With 12 picks, Steve Yzerman has plenty of ways to approach the upcoming 2021 NHL Draft. Trading up is always a risk, especially this year – but if the right player falls, Yzerman could utilize some of his capital to secure the right player.
There’s no set value for the cost of trading up in the first round, but one can get a decent sense of the price by examining previous transactions.
Back in 2018, the Rangers moved up from 26th to 22nd by shipping their 2nd round pick (48th overall) to the Senators.
In that same draft, the Blues sent their 3rd round draft pick (76th overall) to the Maple Leafs in order to move from 29th to 25th.
A year before that, the Stars moved from 29th to 26th using a third round pick (70th overall).
The recent first round swap that best resembles a potential Detroit trade-up happened in 2016. The Jets moved from 22nd to 18th by shipping away their 2nd round draft pick (36th overall) to the Flyers (The Flyers also threw in their third round pick to sweeten the deal).
It’s not a perfect science, but the going-rate seems to be a second or third round pick to move up about five spots. Considering that the Red Wings have three 2nd round picks and two 3rd rounders, finding the capital for the exchange would be no big deal.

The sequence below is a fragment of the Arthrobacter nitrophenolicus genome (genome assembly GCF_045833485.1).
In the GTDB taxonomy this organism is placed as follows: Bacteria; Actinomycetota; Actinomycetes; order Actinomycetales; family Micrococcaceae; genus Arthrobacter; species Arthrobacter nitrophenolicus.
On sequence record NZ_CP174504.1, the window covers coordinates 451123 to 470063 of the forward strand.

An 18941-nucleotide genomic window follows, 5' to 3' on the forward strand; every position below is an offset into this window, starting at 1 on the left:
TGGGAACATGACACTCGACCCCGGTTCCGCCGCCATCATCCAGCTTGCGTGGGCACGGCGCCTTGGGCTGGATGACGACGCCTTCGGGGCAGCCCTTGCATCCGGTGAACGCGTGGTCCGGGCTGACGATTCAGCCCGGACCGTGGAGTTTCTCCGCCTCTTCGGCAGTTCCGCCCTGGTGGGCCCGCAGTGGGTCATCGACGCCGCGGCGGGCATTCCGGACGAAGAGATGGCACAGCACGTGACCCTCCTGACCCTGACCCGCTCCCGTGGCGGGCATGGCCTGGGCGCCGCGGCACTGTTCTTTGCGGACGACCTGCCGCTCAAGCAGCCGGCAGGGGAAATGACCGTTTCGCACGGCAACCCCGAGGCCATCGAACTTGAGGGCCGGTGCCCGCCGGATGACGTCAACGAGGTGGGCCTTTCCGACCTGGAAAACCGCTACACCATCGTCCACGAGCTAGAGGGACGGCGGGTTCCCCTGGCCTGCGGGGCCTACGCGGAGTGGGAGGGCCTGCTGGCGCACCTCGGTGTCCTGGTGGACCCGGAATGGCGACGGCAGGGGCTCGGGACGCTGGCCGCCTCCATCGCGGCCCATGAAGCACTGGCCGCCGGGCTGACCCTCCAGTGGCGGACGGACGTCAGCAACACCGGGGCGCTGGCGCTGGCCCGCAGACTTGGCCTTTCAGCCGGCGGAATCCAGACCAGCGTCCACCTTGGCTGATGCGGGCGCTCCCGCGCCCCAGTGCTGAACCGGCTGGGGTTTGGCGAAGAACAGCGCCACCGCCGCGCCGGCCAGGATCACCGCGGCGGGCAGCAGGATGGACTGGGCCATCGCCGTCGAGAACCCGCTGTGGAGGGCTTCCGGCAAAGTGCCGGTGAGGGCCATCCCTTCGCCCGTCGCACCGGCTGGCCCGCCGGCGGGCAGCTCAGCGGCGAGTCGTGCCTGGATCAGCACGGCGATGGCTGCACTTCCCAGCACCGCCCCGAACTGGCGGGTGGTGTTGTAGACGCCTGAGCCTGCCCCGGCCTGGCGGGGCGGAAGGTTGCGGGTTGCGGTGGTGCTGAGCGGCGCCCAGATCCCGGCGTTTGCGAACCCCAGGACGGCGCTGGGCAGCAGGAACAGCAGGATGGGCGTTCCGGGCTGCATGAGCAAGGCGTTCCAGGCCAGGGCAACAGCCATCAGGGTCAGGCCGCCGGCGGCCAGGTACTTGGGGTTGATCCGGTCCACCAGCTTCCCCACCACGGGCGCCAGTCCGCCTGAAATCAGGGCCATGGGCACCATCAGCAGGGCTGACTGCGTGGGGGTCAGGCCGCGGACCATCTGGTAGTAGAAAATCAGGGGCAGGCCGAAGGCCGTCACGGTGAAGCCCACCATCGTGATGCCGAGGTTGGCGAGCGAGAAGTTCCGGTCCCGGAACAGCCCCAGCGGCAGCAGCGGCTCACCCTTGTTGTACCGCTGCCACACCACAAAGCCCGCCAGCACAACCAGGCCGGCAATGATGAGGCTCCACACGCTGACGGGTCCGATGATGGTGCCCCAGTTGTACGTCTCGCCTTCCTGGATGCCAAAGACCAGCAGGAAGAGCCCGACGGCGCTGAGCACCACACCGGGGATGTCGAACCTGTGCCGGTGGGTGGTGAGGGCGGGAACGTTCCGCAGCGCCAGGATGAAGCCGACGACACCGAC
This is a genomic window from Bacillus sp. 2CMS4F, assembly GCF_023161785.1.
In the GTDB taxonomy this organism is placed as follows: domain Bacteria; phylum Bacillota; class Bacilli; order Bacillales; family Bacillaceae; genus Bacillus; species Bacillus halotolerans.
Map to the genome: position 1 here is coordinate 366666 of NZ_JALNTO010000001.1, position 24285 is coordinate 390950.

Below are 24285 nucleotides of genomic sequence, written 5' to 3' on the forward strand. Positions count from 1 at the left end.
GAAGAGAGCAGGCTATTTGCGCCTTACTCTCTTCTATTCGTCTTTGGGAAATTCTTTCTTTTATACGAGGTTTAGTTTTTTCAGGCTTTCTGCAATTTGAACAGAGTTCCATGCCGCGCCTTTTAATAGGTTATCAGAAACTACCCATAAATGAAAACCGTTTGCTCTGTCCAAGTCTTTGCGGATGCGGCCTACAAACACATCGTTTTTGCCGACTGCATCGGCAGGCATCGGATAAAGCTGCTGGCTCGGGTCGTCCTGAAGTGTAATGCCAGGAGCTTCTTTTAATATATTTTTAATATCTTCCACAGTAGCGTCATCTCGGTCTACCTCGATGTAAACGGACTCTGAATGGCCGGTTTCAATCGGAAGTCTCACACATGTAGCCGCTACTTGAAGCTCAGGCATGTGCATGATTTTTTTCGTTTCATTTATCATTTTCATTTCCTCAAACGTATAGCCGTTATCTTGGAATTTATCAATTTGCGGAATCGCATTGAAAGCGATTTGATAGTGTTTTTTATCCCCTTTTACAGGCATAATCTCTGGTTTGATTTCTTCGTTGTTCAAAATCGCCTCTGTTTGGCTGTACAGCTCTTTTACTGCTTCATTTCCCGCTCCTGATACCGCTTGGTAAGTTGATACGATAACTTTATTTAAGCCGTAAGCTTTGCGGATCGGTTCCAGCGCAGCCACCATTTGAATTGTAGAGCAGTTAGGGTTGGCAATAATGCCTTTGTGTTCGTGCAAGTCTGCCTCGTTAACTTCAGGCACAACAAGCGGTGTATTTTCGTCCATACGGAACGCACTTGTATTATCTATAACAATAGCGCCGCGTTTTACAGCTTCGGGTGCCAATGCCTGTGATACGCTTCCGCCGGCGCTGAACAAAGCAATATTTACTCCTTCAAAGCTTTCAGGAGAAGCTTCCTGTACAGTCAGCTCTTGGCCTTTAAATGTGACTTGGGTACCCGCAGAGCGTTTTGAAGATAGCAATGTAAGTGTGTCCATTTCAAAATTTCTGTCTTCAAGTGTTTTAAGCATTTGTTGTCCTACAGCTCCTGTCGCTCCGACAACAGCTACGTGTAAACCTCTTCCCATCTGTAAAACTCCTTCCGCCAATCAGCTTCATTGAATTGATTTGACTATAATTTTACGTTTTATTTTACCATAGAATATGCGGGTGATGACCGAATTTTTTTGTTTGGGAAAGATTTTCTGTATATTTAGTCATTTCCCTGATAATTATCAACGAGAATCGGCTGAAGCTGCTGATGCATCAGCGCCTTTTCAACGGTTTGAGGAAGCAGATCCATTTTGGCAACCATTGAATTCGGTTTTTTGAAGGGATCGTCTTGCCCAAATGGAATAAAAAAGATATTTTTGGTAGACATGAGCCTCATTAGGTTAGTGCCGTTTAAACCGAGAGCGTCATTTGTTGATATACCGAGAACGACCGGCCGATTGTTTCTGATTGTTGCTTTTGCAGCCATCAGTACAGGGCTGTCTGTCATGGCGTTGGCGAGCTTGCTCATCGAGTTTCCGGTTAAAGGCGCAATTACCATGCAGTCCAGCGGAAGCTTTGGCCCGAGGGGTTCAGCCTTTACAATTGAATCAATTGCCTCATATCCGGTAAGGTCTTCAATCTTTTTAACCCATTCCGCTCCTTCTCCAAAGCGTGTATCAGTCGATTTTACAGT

Depends Who’s Available
The biggest factor in a potential trade up is which prospect takes a surprising fall. With such inconsistent projections in the top half of the draft, there will almost certainly be a touted player that takes a tumble.
A prospect that might force Yzerman to trade up is Sebastian Cossa. The impressive goaltender out of the OHL probably won’t’ be available at 22 – there’s a handful of other teams that’ll be looking for help in the crease (Edmonton, Calgary, etc.). But if Yzerman believes Cossa could be the answer to the prospect pipeline’s goaltending woes, he could very well trade up a few slots to guarantee the pick.
The biggest wildcard when considering a trade up? Steve Yzerman’s draft board. Yzerman has been known to trust his scouts and his own organization for analyzing talent – just look at the shocking selection of Moritz Seider at 6th overall in 2019. Let’s say Detroit has Aatu Raty or Fabian Lysell labeled as top 10 (Or even top five) prospects. If someone like that ends up in the late teens, Yzerman has the capital to move up and snatch a favored prospect.
At the end of the day, it’s essentially pointless to try to predict Yzerman’s draft day plans. Heck, he could even trade down with the pick. But considering who could fall and the amount of capital at the organization’s disposal, trading up remains a very real possibility.